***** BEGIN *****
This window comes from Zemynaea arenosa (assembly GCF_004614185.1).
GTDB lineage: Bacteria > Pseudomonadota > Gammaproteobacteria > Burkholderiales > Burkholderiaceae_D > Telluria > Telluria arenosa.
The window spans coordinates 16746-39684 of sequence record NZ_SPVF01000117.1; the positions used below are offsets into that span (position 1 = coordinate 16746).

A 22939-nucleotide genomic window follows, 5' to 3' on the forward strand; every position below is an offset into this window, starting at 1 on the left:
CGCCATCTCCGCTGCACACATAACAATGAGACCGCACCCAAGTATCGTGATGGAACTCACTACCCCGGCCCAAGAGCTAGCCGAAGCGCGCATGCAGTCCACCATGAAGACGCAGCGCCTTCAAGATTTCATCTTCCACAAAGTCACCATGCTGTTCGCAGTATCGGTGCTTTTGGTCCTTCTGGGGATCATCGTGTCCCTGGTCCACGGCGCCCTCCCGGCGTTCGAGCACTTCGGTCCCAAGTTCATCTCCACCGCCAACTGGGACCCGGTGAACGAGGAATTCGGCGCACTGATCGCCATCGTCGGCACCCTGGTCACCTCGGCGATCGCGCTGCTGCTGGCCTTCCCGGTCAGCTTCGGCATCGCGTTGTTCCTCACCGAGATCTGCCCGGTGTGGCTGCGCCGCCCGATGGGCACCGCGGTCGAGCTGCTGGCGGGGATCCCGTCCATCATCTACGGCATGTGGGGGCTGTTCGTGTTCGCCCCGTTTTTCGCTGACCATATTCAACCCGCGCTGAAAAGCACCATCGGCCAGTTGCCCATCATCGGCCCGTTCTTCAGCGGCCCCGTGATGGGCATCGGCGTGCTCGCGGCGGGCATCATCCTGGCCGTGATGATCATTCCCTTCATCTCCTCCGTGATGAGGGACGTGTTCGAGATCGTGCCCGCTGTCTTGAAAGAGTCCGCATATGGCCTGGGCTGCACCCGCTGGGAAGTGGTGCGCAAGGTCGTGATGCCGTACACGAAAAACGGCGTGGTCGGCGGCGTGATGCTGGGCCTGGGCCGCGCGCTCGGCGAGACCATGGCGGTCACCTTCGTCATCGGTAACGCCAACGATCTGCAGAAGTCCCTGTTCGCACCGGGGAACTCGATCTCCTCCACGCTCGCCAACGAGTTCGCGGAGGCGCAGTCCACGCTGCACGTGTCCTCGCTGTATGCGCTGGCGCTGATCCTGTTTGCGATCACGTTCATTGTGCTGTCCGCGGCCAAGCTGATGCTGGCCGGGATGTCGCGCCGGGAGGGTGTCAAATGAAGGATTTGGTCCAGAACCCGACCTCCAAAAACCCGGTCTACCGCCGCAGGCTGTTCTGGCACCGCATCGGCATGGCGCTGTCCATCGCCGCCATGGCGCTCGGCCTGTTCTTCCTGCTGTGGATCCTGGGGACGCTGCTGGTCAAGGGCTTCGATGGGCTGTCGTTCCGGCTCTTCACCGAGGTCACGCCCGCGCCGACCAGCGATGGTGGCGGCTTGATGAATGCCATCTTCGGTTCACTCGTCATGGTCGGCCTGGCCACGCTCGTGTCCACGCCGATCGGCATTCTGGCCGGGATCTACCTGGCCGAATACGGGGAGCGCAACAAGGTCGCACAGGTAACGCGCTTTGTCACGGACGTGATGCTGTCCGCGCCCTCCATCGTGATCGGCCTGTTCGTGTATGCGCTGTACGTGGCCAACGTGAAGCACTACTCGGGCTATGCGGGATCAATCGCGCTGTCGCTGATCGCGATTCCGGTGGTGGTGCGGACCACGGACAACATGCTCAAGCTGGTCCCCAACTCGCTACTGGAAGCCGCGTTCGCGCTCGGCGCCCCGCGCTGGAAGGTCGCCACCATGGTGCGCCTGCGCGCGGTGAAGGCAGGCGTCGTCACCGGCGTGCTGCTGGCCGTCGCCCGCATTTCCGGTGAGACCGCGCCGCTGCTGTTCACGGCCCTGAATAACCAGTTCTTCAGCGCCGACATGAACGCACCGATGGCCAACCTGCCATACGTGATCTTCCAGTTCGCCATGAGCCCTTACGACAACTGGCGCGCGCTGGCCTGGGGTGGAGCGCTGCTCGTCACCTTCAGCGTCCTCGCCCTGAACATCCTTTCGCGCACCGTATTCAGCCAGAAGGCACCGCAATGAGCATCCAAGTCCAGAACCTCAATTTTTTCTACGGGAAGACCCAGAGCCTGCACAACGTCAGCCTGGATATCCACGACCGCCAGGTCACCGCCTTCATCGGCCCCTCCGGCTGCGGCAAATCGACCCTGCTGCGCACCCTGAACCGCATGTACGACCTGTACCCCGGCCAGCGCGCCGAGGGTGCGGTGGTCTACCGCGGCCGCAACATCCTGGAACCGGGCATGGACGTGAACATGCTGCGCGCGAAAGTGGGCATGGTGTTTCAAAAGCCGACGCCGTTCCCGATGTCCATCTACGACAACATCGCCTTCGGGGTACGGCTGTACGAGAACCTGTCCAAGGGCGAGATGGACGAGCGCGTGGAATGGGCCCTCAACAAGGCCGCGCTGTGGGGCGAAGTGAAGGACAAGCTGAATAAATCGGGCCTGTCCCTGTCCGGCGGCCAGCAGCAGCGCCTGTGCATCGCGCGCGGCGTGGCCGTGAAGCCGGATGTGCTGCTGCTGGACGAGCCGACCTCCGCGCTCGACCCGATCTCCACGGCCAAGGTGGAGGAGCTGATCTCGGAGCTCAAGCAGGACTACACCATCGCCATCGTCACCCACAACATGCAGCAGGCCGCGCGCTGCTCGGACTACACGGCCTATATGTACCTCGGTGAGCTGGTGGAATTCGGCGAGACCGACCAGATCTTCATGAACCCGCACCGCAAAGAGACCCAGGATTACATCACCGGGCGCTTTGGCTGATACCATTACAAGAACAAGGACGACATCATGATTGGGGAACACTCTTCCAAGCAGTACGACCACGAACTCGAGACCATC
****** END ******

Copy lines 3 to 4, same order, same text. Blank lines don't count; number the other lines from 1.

The window spans coordinates 16746-39684 of sequence record NZ_SPVF01000117.1; the positions used below are offsets into that span (position 1 = coordinate 16746).

A 22939-nucleotide genomic window follows, 5' to 3' on the forward strand; every position below is an offset into this window, starting at 1 on the left: